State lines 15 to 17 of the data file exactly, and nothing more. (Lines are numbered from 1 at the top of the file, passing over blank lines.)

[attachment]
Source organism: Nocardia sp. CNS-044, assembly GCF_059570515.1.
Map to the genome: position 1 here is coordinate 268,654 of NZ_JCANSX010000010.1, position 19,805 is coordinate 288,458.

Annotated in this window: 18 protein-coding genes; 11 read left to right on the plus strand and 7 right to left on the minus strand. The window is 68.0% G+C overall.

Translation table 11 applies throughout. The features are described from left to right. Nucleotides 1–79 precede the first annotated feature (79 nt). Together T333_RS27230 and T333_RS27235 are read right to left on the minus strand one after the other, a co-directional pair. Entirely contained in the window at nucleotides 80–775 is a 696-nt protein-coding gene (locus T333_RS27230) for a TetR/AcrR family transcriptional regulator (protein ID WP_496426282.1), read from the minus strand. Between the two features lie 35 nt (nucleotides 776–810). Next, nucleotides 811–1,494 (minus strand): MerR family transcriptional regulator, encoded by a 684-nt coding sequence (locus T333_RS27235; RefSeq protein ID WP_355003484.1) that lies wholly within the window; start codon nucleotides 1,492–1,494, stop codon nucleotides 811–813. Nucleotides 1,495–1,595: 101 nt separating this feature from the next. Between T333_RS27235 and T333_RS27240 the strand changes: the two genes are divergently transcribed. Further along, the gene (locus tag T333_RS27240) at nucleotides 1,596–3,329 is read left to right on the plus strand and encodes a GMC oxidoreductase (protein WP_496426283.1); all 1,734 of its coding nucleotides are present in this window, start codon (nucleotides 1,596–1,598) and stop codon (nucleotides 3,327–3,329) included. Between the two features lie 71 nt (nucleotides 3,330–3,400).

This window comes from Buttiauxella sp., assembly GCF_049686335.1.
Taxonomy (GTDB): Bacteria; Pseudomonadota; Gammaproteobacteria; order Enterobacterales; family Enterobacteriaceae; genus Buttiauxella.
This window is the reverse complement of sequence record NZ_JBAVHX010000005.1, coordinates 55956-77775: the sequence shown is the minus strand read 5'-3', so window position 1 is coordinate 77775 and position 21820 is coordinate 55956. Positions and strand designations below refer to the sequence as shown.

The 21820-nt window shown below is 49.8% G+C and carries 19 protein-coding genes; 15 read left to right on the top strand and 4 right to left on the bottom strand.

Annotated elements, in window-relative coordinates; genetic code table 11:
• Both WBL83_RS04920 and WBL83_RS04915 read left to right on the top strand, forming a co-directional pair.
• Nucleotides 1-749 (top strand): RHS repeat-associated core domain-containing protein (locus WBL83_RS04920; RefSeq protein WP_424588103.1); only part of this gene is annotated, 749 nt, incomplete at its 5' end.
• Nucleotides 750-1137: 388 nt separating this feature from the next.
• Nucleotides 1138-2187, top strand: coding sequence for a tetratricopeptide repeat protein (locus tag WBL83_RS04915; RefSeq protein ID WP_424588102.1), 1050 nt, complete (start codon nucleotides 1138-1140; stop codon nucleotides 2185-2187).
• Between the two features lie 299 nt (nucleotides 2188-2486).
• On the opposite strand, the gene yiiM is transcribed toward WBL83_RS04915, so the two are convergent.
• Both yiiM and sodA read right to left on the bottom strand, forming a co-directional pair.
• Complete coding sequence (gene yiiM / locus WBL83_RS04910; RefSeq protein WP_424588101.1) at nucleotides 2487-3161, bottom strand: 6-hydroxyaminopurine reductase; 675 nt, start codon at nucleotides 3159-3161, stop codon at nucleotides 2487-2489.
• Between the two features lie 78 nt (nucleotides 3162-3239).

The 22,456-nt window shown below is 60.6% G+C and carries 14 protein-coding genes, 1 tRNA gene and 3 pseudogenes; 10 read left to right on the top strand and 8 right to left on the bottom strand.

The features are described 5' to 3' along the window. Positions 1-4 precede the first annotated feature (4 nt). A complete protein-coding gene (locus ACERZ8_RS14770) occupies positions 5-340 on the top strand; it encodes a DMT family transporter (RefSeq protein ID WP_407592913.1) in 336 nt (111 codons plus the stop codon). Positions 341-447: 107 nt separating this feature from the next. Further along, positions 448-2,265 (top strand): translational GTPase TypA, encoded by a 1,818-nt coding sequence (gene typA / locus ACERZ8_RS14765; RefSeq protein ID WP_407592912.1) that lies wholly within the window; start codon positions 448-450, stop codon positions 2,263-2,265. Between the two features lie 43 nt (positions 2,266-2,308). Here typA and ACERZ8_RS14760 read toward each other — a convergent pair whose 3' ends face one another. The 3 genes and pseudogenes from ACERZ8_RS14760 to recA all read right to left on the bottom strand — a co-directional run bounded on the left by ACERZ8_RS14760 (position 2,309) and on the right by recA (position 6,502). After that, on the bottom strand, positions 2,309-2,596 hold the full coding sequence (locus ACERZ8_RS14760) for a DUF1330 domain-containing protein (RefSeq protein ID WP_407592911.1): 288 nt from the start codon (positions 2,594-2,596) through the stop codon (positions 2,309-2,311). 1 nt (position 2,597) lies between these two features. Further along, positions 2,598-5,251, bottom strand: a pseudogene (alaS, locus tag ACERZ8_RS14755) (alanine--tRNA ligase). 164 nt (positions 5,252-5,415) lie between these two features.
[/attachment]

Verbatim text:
• On the opposite strand, the gene yiiM is transcribed toward WBL83_RS04915, so the two are convergent.
• Both yiiM and sodA read right to left on the bottom strand, forming a co-directional pair.
• Complete coding sequence (gene yiiM / locus WBL83_RS04910; RefSeq protein WP_424588101.1) at nucleotides 2487-3161, bottom strand: 6-hydroxyaminopurine reductase; 675 nt, start codon at nucleotides 3159-3161, stop codon at nucleotides 2487-2489.